ACeDrive consortium plans more efficient EV powertrain

Led by GKN, the ACeDrive consortium is developing a lighter and more efficient volume EV powertrain suitable for production by 2023.

It’s called ACeDrive, which may sound innocuous for an auto-industry project, but the consortium that formed it has announced that it seeks to develop the world’s lightest and most efficient volume electric vehicle (EV) powertrain. Involving two major suppliers, a research university and the UK government-backed Advanced Propulsion Centre (APC), the aggressive targets for the ACeDrive (Advanced Cooling and control of high speed e-Drive) include a 25% reduction in cost, a 25% reduction in packaging size and a 20% reduction in weight combined to deliver a 10% increase in efficiency.

The project’s powertrain includes a downsized electric motor, optimized transmission and high frequency inverter within a single unit with shared cooling via fewer interfaces. Its final design phase has begun following simulation and analysis, prototyping rigs and vehicle testing is scheduled for next year and production is slated for 2023. To get some detail on ACeDrive, Automotive Engineering spoke with GKN Automotive and Drive System Design (DSD).

Gordon Day, general manager GKN automotive innovation centre

Automotive Engineering: What is GKN Automotive’s role within the project?
Gordon Day: GKN Automotive conceived ACeDrive and has the lead role within the project consortium. GKN Automotive is responsible for the complete design and development and also owns the related intellectual property.

AE: Who set the aggressive project targets?
GD: The targets have been set by GKN Automotive and are intentionally tough and aimed to stretch the team at our UK innovation centre and fellow consortium partners. With ACeDrive we aim to bring certain APC roadmap technology steps to reality, but a decade earlier than envisioned.

AE: What is likely to be the biggest challenge?
GD: We expect some of the toughest challenges from implementing efficiency improvements as well as delivering advanced cooling and thermal management technologies to the market at a competitive cost.

AE: Will the powertrain be based on proven components?
GD: This is an entirely new design and approach undertaken by our advanced engineering team at the innovation centre working alongside our consortium partners. Within the project we are taking ACeDrive from an experimental and research level to full system vehicle concept demonstration.

AE: Will you be using advanced materials?
GD: We have exacting design targets for ACeDrive and reduced cost is a primary element. To manage system cost accordingly we don’t intend to make use of highly advanced materials.

AE: Will you be using a single- or multi-speed transmission for ACeDrive? What criteria guided your decision?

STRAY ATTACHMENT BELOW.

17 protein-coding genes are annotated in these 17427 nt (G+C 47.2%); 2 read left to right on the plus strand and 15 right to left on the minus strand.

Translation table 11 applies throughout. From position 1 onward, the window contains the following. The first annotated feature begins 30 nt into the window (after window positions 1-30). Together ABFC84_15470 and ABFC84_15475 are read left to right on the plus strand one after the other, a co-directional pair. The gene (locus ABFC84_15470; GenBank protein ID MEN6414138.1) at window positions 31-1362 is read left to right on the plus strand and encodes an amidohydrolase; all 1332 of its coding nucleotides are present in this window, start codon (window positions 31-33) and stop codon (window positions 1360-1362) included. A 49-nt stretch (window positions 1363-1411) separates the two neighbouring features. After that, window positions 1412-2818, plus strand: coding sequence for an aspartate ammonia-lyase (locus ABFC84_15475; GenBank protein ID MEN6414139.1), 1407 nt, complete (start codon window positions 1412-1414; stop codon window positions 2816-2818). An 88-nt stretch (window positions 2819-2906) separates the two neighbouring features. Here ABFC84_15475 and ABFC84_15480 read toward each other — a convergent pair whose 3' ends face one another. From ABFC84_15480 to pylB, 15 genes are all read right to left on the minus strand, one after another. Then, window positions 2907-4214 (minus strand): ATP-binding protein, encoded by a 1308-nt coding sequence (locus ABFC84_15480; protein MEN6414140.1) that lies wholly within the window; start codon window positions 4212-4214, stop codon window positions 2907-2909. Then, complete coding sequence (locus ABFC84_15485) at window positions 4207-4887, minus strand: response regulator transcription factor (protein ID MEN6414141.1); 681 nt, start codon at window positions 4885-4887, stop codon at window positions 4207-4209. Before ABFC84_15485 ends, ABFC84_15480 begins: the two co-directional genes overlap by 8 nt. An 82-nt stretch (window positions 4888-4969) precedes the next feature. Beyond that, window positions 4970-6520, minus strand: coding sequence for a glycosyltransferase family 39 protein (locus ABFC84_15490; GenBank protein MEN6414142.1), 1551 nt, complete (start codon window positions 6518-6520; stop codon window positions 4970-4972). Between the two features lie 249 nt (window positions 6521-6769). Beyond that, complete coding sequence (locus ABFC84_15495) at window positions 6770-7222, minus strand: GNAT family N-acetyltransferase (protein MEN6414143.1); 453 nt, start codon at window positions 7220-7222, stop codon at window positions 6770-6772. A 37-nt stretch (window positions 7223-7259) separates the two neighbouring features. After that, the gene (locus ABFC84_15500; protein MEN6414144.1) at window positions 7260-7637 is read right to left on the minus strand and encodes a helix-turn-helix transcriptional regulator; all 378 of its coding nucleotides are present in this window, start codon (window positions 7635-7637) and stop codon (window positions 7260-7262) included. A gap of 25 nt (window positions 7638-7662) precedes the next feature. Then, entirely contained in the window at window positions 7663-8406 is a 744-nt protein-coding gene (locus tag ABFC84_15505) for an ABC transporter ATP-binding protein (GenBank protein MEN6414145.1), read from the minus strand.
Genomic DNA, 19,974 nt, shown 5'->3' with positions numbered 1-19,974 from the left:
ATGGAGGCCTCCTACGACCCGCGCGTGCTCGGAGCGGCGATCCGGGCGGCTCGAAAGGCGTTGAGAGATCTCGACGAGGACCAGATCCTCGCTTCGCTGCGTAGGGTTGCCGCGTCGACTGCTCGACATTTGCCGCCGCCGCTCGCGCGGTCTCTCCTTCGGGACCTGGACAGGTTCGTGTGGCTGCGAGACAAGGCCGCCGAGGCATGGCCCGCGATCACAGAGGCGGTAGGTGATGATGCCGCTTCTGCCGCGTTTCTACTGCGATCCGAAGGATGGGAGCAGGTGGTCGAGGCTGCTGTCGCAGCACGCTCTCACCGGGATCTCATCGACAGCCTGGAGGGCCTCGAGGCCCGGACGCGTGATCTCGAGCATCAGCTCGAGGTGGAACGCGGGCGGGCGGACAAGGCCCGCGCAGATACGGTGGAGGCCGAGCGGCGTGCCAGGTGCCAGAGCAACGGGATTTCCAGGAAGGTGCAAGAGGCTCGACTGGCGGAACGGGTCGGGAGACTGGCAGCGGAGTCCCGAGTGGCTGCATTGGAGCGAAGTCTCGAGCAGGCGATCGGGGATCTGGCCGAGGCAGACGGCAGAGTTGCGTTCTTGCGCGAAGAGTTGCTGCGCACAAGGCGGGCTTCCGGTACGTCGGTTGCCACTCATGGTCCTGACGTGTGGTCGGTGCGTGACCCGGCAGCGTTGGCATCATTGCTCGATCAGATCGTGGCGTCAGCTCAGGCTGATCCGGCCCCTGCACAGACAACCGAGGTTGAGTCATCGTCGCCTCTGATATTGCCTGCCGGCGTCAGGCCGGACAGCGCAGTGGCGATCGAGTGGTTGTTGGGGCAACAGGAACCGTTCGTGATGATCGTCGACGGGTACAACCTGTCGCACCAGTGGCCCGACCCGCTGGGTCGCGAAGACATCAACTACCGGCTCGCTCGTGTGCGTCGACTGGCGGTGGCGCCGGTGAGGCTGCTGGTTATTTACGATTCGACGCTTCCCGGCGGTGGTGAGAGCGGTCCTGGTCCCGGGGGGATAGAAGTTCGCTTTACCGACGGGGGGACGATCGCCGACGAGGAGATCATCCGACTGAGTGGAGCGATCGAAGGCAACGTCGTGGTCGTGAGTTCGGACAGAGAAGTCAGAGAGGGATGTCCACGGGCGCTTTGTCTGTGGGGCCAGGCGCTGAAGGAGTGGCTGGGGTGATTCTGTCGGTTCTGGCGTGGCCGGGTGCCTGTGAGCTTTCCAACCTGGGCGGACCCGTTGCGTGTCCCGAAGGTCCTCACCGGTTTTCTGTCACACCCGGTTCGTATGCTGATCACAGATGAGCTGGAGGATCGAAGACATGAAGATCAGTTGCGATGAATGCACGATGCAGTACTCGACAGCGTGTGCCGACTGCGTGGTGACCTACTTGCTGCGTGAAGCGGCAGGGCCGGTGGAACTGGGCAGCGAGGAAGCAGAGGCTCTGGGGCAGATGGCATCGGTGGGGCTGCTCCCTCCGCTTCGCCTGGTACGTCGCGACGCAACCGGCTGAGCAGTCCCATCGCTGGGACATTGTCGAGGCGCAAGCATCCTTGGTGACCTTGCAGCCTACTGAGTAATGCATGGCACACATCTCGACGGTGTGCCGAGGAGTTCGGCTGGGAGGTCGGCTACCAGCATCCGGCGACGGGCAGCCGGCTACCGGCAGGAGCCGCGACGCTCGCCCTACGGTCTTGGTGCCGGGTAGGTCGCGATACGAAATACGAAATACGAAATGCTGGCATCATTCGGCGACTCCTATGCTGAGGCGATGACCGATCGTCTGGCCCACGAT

GD: Choice of single- or multi-speed transmission is generally driven by the application specification. ACeDrive targets performance appropriate for a premium battery electric vehicle (BEV). We have set stretch targets for the e-motor speed and torque characteristics to meet the needed vehicle performance with a single-speed transmission.

AE: Is ACeDrive an interim powertrain, and what’s its anticipated its lifespan? Will volume be sufficient for convincing economies of scale?
GD: ACeDrive is still at an early stage of development, however first application in 2023 is still realistic. We’ve targeted a modular e-drive as would be appropriate for a premium BEV and have purposely aimed to avoid OEM specific requirements that may be overly compromising at this stage in development. In fact, the ACeDrive project delivers technology building blocks which can be scaled and applied to other GKN Automotive eDrive platforms. With that considered, elements of ACeDrive may reach the market sooner.

AE: What is your long-term view of volume electrified powertrains (fuel cells, etc.), and when can we expect the lighter, cheaper batteries?
GD: At the innovation centre and as part of GKN Automotive ePowertrain globally, we are fully focused on the electric drive system which is all downstream of the energy storage. ACeDrive could equally accompany a fuel-cell installation, BEV or hybrid platform. For ACeDrive we have chosen an 800V configuration. This is for performance reasons, as well as to be fully compatible with the latest high-speed charging systems coming to market via companies like Ionity.

The launch of high-speed 800V charging providing 350kW of charging power, providing over 200 miles (320km) of range within 10 minutes, alongside continued reductions in the price of batteries, should really change the game to push much wider adoption of battery EVs. It’s a fascinating industry upheaval towards electrification. In all cases, electric drivelines are required and we are excited to bring ACeDrive through its development and to meet this growing need.

Simon Shepherd, DSD head of electrified powertrain

AE: What are DSD’s responsibilities within ACeDrive?